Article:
5 Things Getting In The Way Of A Good Night’s Sleep
3. Working the night shift can throw off your body’s internal clock. Your internal clock can impact and shape much of your sleep cycle, but insomnia can set in if you try to sleep outside of your normal sleep patterns. If you work the late night shift you may have moments in which you dose off or become extremely tired because working through the night is counter to your normal sleeping pattern.
If you work the night shift, here are a couple of things you can do so that you do not become sleep deprived. Limit your caffeine intake to the first part of your shift, but eliminate caffeine intake during the second shift. After your shift, go home and go to sleep. Avoid running errands or doing other things. Finally, since sunlight stimulates your circadian rhythm, limit the sunlight in your room when you are sleeping. Blackout blinds or heavy drapes can help you block sunlight during the day and help you sleep better. By establishing a regular sleep routine after your shift, it will allow you to sleep more soundly.
4. Sleeping with your pets might be keeping you awake. In a study conducted by Mayo Clinic, researchers found that 53% of pet owners who slept with their pets had disrupted sleep every single night. In this same study only 1% of pet owners felt that their sleep was impacted by sleeping with their pets. And of these pet owners, 21% of the pet owners admitted that their dogs were snorers, and 7% said their cats snored.
So that you and your pets get more sound sleep, have your pets sleep outside your bedroom or at least on the floor versus in your bed.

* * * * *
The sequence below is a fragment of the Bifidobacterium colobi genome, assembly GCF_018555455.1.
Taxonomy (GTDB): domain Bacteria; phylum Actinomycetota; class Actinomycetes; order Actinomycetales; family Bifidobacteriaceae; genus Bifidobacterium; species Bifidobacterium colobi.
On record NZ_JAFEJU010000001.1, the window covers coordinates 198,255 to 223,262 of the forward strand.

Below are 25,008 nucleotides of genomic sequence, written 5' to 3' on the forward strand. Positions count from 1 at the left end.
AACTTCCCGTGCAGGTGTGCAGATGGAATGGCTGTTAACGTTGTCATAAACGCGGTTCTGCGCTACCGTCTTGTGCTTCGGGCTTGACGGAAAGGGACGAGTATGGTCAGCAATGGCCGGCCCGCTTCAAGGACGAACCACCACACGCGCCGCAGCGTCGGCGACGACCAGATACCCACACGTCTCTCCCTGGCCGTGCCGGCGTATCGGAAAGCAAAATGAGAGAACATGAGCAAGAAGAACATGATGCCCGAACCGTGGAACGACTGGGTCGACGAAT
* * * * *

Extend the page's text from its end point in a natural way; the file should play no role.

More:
5. Light can play havoc with your sleep patterns. Light plays an important part on your sleep and wake cycle. Too much light can make it difficult to fall asleep and impact your circadian rhythm. Light impacts your internal sleep clock through something called “light sensitive” cells which sit in the retina of the eyes. These cells signal to your brain whether it is night or day and directly impacts sleep patterns.
We also have light exposure in the late evenings with artificial light from clocks, computers and cell phones, which impacts your internal clock and sleep cycles leading you to prefer going to sleep later than you normally would.
Limit your exposure to bright light during the periods before you are going to bed. Be cognizant of constantly looking at your phone, computer or having bright lights on as you prepare to go to sleep.
Having healthy sleep habits is key to your health and peace of mind. Knowing what impacts your sleep is the first step to having more sound sleep. Sleep well!